Former Senior Editor at TechCrunch and now Founder, CEO and Chief Editor at PandoDaily, Sarah Lacy generously took some time to send a message to us at our ChinaBang event last weekend.

Since Lacy has an affinity with the Chinese start-up scene. She was the lead advocate in creating and making TechCrunch Disrupt Beijing a reality and claims it as one her proudest moments in her fifteen year career. She has also been to China at least six time to perform research for her book “Brilliant, Crazy, Cocky – How the Top 1% of Entrepreneurs Profit from Global Chaos”.  Given her fascination with China and the amount of time spent here, Lacy is one of the few Silicon Valley based start-up bloggers to really understand China.

China – entrepreneurial roots to tech giant trees

Lacy opened by explaining the origin of her new blog, PandoDaily. To Lacy, Pando Trees are the perfect metaphor for the Silicon Valley start-up ecosystem, “The root system is all interconnected and no matter what happens above ground, the root system stays alive, and continuously sprouts up new trees.” Metaphorically of course, the roots represent the entrepreneurs who operate below ground who are creative, bold and ambitious to start new ideas and projects. The trees are the result of hard work, proof of concept and happy customers. Now it seems the roots have spread to Mainland China and the Chinese giant trees are Tencent, Alibaba and Baidu.

Chinese entrepreneurs are misunderstood

Lacy also said she has “fallen in love with Chinese entrepreneurs” and feels like they are “misunderstood” particularly by America who sees Chinese start-ups as “nothing but copycats”. She says after drilling down into very successful and powerful tech companies such as Tencent, Baidu or Youku you will find “very different companies underneath” which has stunned her with their Chinese innovation in delivery, business model and process.  She also praises some Chinese start-ups who pitched at Disrupt Beijing Battlefield last year and says some were even better than in America.

So difficult to get things done in China

One key takeaway Lacy learned when undertaking Disrupt Beijing last year, was “just how hard it is” to get things done in China. Cultural differences play a big part in why many foreign people and companies fail in China. Last November I explored some of the key difficulties foreign entrepreneurs in China have to overcome.  Yes China is a bountiful land of opportunity with a large market size and many underdeveloped industries, but it is still extremely difficult for everyone, including Chinese. Competition is extremely fierce, rules and regulations are blurry and there are of course many things people can’t control. China is indeed a land of contradiction.

Let’s take China’s start-up ecosystem to the next level – more jobs, money and innovation

The second key takeaway Lacy learned fascinates me more. She explains that despite the large amount of investor money flowing into start-ups, many on both the start-up and investor side still don’t embrace risk and think crazy. “When it comes to these derivative business models that are similar to those in the West, I heard over and over again from Chinese entrepreneurs that, that’s what investors want to fund…but it was the Westerners [at Disrupt Beijing Battlefield] that really seemed to embrace innovative, new, crazy concepts that didn’t have a clear business model or path to the customer but most Chinese VC’s only liked businesses that had been proven in some other place.” Said Lacy.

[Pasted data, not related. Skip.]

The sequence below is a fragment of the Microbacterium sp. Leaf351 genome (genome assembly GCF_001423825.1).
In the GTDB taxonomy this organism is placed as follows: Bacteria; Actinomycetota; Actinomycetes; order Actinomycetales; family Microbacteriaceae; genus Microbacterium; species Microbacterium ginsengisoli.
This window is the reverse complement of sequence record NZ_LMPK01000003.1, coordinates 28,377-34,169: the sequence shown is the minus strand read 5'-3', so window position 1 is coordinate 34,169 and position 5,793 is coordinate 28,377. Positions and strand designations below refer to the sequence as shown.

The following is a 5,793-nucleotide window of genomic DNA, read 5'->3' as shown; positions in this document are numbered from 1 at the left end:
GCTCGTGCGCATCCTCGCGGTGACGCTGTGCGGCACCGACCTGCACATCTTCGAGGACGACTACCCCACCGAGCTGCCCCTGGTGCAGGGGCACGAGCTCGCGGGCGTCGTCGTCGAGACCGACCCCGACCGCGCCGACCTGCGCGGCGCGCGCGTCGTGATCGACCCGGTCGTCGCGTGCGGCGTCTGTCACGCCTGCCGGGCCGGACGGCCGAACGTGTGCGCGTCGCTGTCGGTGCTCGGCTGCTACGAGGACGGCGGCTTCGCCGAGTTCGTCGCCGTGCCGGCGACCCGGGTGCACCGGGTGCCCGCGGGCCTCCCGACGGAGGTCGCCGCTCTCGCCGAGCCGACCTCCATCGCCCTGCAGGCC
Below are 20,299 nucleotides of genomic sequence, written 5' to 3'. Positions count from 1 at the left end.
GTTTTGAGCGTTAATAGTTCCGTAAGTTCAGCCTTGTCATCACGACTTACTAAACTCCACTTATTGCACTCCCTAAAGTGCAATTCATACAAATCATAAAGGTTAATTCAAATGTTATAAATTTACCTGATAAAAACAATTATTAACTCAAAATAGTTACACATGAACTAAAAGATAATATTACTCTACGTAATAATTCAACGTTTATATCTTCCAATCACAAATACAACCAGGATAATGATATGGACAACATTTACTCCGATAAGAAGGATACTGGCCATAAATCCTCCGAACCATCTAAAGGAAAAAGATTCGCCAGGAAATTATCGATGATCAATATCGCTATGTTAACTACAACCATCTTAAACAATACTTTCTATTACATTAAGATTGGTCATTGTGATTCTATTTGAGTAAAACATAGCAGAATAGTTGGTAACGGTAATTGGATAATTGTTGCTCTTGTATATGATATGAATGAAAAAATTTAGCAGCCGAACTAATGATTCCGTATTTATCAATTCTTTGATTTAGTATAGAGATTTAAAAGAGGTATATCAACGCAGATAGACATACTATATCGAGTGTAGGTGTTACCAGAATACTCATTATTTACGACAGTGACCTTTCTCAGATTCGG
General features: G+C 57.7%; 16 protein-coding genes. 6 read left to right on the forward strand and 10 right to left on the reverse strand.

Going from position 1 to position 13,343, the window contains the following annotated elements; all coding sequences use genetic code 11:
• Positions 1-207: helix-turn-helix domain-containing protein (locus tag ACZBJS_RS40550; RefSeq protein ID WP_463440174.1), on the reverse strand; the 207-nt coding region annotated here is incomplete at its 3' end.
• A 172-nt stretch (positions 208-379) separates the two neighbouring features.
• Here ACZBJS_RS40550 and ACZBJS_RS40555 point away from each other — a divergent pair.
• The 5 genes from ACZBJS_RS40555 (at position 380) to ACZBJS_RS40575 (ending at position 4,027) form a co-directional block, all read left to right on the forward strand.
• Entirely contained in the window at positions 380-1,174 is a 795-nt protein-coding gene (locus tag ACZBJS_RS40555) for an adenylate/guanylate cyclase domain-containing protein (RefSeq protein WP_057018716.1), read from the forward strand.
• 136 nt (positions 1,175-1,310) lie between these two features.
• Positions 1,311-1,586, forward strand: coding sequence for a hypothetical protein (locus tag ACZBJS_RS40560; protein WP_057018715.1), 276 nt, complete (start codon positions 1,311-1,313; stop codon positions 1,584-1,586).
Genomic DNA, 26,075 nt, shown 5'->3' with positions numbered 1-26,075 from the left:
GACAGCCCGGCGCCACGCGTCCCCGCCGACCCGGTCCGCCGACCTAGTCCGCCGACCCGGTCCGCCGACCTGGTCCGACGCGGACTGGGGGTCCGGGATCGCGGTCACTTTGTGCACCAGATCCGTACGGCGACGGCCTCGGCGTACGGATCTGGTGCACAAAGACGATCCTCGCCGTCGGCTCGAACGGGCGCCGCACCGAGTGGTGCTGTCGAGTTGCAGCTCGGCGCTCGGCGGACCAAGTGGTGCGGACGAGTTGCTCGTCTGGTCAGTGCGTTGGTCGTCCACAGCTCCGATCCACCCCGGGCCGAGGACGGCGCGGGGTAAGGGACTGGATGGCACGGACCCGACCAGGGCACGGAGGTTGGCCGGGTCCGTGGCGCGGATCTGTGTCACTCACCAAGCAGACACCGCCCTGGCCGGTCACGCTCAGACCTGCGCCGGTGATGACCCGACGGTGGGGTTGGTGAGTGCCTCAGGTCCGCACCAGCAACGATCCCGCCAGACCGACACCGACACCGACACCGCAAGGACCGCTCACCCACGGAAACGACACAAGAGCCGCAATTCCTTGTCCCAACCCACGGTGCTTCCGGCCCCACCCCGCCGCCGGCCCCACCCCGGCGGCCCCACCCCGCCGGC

I have also noticed such behaviour from both entrepreneurs and VC’s and to some degree it frustrates me. Chinese start-ups and investors appear to be more short-term focused and want the quick win. Investors think, ‘What will make me the most money the quickest?’ and entrepreneurs think, ‘What business can I get funded the quickest?’ That’s why there are so many clones of usually American companies that have either raised a lot of money or become highly valued. The drive and passion to solve really significant problems in China, doesn’t really exist. I mean do we really need more social networks, group-buying or coupon discount apps?

That’s why I support Lacy in urging entrepreneurs and investors to realize the reason they are doing something and be prepared to think a little crazy. Lacy says “To really take it to the next level, you need to start pushing on [feature, product, idea] and not just start with a familiar idea and localize it.” Lacy believes the daring entrepreneurs in China do exist but it is the investors who are more reluctant in backing them. Lacy urged the investors at ChinaBang to “get with the entrepreneurs and start funding the ones who are pushing the envelope, if you want this eco-system to get to the next level. We all know what happens when eco-systems get to the next level. There’s more jobs, more money and more features that change all of our worlds.”

Jason is an Australian born Chinese living in Beijing, specializing in entrepreneurship, start-ups and the investment eco-system in China, especially in the tech and social area.

Leave a comment

Leave a Reply

This site uses Akismet to reduce spam. Learn how your comment data is processed.